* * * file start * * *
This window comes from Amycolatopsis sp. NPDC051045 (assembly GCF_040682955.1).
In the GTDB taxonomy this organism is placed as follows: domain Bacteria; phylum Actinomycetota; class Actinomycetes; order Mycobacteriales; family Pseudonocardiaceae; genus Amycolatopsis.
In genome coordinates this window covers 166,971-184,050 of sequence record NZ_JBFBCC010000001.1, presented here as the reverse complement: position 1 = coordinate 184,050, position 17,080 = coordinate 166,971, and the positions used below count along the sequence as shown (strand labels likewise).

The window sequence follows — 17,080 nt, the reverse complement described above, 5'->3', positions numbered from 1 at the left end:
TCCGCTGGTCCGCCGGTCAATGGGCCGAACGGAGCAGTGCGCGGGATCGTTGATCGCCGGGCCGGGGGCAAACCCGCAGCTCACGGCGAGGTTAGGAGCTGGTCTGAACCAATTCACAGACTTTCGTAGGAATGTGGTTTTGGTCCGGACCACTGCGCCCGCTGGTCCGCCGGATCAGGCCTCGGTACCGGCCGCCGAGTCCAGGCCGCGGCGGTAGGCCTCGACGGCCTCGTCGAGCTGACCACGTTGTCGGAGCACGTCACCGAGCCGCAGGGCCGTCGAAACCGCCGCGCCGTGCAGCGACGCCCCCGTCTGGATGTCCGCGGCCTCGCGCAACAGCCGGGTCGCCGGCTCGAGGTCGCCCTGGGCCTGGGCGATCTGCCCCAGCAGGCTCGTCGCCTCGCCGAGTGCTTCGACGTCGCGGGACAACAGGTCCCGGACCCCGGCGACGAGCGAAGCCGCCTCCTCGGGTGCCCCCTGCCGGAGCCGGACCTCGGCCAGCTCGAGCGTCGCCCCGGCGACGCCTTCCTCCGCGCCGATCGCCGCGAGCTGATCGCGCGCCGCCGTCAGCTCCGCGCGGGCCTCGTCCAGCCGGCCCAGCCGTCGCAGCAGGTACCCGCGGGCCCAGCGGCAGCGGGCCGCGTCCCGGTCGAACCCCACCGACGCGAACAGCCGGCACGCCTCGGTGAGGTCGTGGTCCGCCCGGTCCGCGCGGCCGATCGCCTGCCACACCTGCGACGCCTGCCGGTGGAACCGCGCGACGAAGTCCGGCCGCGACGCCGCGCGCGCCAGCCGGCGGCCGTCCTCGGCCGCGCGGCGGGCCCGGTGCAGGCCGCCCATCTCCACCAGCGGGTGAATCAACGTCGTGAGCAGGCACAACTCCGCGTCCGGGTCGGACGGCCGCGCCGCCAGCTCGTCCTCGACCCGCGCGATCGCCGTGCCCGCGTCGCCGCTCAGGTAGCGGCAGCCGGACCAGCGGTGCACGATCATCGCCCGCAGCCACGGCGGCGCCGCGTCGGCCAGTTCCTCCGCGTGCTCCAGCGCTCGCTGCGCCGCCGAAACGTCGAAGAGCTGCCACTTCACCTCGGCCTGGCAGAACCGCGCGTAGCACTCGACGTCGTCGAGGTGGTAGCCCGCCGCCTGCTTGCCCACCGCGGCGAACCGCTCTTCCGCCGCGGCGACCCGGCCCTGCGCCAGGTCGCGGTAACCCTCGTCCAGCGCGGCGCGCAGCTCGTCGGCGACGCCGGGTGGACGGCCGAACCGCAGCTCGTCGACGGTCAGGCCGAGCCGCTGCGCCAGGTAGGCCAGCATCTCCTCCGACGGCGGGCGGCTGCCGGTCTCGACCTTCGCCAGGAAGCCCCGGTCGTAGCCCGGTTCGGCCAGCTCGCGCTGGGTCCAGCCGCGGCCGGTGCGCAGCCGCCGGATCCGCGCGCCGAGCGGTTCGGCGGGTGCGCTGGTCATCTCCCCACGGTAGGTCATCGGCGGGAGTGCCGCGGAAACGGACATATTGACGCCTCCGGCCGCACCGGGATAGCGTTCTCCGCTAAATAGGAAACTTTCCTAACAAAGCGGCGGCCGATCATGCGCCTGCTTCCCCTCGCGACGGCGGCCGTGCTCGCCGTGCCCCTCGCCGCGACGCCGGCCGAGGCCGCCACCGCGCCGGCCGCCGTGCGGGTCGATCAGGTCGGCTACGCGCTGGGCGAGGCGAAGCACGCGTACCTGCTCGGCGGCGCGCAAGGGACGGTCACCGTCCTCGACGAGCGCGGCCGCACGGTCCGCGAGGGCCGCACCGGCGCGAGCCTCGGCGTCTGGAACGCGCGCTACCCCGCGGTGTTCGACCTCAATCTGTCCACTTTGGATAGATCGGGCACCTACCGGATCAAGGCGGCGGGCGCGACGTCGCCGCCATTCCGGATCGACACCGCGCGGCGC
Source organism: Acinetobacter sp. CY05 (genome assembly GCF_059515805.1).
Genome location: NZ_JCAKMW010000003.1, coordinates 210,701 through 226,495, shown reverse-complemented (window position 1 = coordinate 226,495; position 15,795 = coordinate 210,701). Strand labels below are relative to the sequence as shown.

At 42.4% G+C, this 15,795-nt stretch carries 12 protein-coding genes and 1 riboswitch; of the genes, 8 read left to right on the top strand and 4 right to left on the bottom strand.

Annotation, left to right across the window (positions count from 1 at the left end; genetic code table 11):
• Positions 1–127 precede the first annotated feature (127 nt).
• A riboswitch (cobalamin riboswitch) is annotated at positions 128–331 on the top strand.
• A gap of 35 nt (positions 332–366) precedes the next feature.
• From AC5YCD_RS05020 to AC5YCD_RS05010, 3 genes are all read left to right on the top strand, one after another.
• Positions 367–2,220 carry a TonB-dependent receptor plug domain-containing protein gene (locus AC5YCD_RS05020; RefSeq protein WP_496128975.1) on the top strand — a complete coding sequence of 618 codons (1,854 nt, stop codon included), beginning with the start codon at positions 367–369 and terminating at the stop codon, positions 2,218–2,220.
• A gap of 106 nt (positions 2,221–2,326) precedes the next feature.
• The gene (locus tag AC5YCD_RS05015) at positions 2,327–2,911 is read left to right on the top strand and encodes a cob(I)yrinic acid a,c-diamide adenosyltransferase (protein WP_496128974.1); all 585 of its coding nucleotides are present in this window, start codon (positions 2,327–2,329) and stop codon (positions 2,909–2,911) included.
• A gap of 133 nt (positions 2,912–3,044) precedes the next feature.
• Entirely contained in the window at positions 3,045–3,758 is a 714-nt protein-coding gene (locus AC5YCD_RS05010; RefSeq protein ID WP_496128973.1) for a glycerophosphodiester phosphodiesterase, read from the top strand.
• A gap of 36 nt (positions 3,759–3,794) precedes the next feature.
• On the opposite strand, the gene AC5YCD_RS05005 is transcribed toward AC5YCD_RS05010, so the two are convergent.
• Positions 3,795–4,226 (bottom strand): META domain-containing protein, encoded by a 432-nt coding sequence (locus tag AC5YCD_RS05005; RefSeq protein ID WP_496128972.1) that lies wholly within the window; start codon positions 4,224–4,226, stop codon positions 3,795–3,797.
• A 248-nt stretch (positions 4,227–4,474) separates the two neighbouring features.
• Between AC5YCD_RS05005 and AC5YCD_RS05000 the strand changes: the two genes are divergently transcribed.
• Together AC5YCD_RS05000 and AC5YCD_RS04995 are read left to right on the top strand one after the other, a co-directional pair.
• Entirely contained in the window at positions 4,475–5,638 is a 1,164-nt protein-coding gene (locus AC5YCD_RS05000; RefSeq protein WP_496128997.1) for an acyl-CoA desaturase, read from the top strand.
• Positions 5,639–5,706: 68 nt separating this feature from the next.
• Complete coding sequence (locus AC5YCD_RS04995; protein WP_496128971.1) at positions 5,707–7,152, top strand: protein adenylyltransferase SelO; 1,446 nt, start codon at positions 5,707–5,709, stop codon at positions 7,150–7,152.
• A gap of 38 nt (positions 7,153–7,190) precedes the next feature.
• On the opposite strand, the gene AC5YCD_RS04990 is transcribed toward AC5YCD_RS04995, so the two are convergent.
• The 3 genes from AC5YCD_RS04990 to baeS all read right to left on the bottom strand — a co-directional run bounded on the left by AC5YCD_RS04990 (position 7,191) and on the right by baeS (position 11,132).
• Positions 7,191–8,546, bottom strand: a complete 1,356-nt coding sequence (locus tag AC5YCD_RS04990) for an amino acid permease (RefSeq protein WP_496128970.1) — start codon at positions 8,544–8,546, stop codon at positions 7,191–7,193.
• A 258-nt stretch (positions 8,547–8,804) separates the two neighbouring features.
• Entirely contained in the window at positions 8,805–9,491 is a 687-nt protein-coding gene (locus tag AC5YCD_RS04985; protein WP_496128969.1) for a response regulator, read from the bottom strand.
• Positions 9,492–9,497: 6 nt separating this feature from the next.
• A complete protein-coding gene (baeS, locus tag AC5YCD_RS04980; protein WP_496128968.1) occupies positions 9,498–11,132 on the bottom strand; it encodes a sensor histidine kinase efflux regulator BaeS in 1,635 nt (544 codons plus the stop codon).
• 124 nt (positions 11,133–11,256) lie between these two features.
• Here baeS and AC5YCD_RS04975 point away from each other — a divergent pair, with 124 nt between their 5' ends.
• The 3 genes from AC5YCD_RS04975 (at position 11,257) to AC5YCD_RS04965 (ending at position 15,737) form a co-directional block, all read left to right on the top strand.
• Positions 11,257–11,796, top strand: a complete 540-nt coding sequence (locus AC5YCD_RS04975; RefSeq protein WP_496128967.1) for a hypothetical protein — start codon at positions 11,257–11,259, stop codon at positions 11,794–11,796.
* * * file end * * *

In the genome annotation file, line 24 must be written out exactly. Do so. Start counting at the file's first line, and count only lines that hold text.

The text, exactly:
• Together AC5YCD_RS05000 and AC5YCD_RS04995 are read left to right on the top strand one after the other, a co-directional pair.